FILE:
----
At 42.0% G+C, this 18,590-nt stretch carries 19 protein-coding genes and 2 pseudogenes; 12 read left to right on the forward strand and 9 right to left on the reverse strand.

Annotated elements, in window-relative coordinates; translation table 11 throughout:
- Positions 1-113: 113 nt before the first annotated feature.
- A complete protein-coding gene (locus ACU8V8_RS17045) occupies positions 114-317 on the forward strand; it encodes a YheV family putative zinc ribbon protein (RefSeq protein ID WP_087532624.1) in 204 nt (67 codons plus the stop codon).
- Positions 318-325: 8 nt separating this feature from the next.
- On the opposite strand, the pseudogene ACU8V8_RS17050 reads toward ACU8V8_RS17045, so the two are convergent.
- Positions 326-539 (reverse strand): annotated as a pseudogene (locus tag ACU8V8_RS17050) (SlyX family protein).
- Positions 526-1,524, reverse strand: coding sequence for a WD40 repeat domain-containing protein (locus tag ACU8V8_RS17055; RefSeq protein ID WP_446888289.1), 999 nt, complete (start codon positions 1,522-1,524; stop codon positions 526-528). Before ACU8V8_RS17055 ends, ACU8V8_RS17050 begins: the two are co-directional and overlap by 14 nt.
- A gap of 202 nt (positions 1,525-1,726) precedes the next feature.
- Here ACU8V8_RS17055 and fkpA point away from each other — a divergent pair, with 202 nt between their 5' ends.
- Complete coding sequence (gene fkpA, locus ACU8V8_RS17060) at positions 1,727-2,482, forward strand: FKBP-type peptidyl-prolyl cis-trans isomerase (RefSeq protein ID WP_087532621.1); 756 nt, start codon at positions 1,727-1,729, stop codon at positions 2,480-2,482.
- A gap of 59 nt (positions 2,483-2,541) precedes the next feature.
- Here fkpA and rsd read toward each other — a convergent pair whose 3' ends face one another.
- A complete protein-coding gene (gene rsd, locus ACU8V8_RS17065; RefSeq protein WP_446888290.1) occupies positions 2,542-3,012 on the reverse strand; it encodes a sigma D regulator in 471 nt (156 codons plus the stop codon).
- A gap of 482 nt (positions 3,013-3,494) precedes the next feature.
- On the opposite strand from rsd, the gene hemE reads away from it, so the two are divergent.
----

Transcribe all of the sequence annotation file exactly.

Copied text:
At 42.0% G+C, this 18,590-nt stretch carries 19 protein-coding genes and 2 pseudogenes; 12 read left to right on the forward strand and 9 right to left on the reverse strand.

Annotated elements, in window-relative coordinates; translation table 11 throughout:
- Positions 1-113: 113 nt before the first annotated feature.
- A complete protein-coding gene (locus ACU8V8_RS17045) occupies positions 114-317 on the forward strand; it encodes a YheV family putative zinc ribbon protein (RefSeq protein ID WP_087532624.1) in 204 nt (67 codons plus the stop codon).
- Positions 318-325: 8 nt separating this feature from the next.
- On the opposite strand, the pseudogene ACU8V8_RS17050 reads toward ACU8V8_RS17045, so the two are convergent.
- Positions 326-539 (reverse strand): annotated as a pseudogene (locus tag ACU8V8_RS17050) (SlyX family protein).
- Positions 526-1,524, reverse strand: coding sequence for a WD40 repeat domain-containing protein (locus tag ACU8V8_RS17055; RefSeq protein ID WP_446888289.1), 999 nt, complete (start codon positions 1,522-1,524; stop codon positions 526-528). Before ACU8V8_RS17055 ends, ACU8V8_RS17050 begins: the two are co-directional and overlap by 14 nt.
- A gap of 202 nt (positions 1,525-1,726) precedes the next feature.
- Here ACU8V8_RS17055 and fkpA point away from each other — a divergent pair, with 202 nt between their 5' ends.
- Complete coding sequence (gene fkpA, locus ACU8V8_RS17060) at positions 1,727-2,482, forward strand: FKBP-type peptidyl-prolyl cis-trans isomerase (RefSeq protein ID WP_087532621.1); 756 nt, start codon at positions 1,727-1,729, stop codon at positions 2,480-2,482.
- A gap of 59 nt (positions 2,483-2,541) precedes the next feature.
- Here fkpA and rsd read toward each other — a convergent pair whose 3' ends face one another.
- A complete protein-coding gene (gene rsd, locus ACU8V8_RS17065; RefSeq protein WP_446888290.1) occupies positions 2,542-3,012 on the reverse strand; it encodes a sigma D regulator in 471 nt (156 codons plus the stop codon).
- A gap of 482 nt (positions 3,013-3,494) precedes the next feature.
- On the opposite strand from rsd, the gene hemE reads away from it, so the two are divergent.